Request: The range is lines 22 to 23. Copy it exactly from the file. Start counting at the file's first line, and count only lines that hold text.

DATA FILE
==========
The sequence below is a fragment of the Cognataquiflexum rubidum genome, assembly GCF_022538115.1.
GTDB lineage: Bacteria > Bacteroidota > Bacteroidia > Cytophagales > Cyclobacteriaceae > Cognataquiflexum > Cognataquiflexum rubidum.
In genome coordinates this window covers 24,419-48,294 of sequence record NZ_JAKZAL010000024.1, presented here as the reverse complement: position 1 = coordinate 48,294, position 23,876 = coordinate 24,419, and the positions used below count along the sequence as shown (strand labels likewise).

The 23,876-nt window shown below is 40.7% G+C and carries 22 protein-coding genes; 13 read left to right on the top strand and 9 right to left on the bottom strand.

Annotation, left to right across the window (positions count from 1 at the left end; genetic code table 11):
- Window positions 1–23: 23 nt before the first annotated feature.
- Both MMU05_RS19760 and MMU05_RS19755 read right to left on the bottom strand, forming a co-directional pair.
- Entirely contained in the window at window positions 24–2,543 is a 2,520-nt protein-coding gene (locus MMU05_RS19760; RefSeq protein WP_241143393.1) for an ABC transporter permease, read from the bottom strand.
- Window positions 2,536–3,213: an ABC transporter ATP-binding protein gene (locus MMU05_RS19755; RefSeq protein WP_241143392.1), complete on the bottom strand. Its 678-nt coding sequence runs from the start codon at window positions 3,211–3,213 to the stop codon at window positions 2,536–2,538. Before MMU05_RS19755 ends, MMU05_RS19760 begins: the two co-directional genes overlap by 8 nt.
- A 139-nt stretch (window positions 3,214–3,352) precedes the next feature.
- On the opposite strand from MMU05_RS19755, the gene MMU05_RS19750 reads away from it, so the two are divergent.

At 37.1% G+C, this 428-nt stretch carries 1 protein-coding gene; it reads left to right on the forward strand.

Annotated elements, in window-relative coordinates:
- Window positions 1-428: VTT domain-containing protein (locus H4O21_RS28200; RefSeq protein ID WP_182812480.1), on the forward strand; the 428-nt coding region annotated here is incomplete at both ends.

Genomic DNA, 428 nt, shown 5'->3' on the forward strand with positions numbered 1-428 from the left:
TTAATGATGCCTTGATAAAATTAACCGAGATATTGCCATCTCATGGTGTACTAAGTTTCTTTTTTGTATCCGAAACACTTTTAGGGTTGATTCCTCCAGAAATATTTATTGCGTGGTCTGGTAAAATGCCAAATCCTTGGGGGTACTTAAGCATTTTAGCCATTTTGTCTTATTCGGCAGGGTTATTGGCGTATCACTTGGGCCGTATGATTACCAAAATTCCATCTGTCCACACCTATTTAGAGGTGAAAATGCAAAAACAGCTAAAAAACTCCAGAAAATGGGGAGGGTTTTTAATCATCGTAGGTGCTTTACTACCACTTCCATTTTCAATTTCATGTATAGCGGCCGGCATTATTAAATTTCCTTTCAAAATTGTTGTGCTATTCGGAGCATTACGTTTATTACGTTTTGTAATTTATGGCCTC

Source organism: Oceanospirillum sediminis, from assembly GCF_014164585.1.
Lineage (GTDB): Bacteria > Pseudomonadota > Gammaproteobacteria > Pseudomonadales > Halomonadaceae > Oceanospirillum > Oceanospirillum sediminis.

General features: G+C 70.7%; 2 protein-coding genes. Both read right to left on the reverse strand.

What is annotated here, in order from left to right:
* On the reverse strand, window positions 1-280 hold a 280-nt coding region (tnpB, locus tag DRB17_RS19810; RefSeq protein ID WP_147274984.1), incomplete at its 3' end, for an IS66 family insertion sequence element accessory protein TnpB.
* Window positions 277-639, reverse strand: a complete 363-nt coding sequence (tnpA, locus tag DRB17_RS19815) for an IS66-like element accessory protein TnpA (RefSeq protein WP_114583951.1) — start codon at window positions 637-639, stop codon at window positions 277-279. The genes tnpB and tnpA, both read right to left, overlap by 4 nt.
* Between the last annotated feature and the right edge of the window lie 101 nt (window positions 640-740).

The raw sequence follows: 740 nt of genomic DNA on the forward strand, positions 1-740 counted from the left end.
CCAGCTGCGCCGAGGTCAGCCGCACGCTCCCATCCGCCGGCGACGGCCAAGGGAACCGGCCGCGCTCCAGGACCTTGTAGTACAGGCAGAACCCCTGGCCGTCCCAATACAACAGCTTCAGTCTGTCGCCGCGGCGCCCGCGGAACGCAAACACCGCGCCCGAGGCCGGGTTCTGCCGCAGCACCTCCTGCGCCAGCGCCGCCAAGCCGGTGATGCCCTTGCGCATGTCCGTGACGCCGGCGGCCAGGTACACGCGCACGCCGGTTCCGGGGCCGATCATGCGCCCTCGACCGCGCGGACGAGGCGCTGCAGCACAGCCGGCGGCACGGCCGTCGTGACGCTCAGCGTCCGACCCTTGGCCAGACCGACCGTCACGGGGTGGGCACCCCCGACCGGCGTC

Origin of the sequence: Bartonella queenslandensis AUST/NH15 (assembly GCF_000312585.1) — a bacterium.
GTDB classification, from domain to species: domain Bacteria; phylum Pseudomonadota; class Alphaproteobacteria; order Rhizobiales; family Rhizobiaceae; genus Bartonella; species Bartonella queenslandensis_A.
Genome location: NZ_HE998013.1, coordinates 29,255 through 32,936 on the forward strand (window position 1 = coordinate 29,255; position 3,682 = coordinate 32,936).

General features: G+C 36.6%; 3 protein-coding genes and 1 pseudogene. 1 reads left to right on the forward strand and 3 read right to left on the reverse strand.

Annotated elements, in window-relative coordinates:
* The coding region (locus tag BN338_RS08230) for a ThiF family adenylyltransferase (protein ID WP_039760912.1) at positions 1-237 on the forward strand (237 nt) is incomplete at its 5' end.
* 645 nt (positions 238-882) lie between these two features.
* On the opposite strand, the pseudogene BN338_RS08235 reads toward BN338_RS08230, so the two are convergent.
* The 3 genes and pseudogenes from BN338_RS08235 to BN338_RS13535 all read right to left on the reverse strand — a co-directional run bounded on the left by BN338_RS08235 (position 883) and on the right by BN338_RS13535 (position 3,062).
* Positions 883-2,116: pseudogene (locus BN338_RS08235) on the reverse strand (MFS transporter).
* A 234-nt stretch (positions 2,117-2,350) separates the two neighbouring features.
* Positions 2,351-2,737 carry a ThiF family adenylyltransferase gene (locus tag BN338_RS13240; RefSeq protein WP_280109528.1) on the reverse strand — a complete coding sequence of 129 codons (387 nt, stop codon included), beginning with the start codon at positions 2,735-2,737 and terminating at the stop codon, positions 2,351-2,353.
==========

* Window positions 277-639, reverse strand: a complete 363-nt coding sequence (tnpA, locus tag DRB17_RS19815) for an IS66-like element accessory protein TnpA (RefSeq protein WP_114583951.1) — start codon at window positions 637-639, stop codon at window positions 277-279. The genes tnpB and tnpA, both read right to left, overlap by 4 nt.
* Between the last annotated feature and the right edge of the window lie 101 nt (window positions 640-740).